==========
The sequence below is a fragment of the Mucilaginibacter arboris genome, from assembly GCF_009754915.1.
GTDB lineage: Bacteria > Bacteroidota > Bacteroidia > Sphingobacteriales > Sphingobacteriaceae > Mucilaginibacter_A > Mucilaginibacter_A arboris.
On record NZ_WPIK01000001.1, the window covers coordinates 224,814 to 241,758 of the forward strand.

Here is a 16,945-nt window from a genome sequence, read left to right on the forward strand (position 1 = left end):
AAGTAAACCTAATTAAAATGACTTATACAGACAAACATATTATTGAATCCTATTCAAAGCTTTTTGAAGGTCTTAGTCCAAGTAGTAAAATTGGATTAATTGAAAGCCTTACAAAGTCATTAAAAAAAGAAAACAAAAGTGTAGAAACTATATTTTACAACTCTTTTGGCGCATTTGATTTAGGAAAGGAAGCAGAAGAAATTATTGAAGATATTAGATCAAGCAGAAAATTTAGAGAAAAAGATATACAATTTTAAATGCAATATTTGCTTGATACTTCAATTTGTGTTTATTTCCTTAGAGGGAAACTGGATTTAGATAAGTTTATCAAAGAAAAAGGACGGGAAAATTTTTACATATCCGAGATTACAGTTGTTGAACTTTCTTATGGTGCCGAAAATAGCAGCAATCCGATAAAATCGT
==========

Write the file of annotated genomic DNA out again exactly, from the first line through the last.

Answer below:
The sequence below is a fragment of the Mucilaginibacter arboris genome, from assembly GCF_009754915.1.
GTDB lineage: Bacteria > Bacteroidota > Bacteroidia > Sphingobacteriales > Sphingobacteriaceae > Mucilaginibacter_A > Mucilaginibacter_A arboris.
On record NZ_WPIK01000001.1, the window covers coordinates 224,814 to 241,758 of the forward strand.

Here is a 16,945-nt window from a genome sequence, read left to right on the forward strand (position 1 = left end):
AAGTAAACCTAATTAAAATGACTTATACAGACAAACATATTATTGAATCCTATTCAAAGCTTTTTGAAGGTCTTAGTCCAAGTAGTAAAATTGGATTAATTGAAAGCCTTACAAAGTCATTAAAAAAAGAAAACAAAAGTGTAGAAACTATATTTTACAACTCTTTTGGCGCATTTGATTTAGGAAAGGAAGCAGAAGAAATTATTGAAGATATTAGATCAAGCAGAAAATTTAGAGAAAAAGATATACAATTTTAAATGCAATATTTGCTTGATACTTCAATTTGTGTTTATTTCCTTAGAGGGAAACTGGATTTAGATAAGTTTATCAAAGAAAAAGGACGGGAAAATTTTTACATATCCGAGATTACAGTTGTTGAACTTTCTTATGGTGCCGAAAATAGCAGCAATCCGATAAAATCGT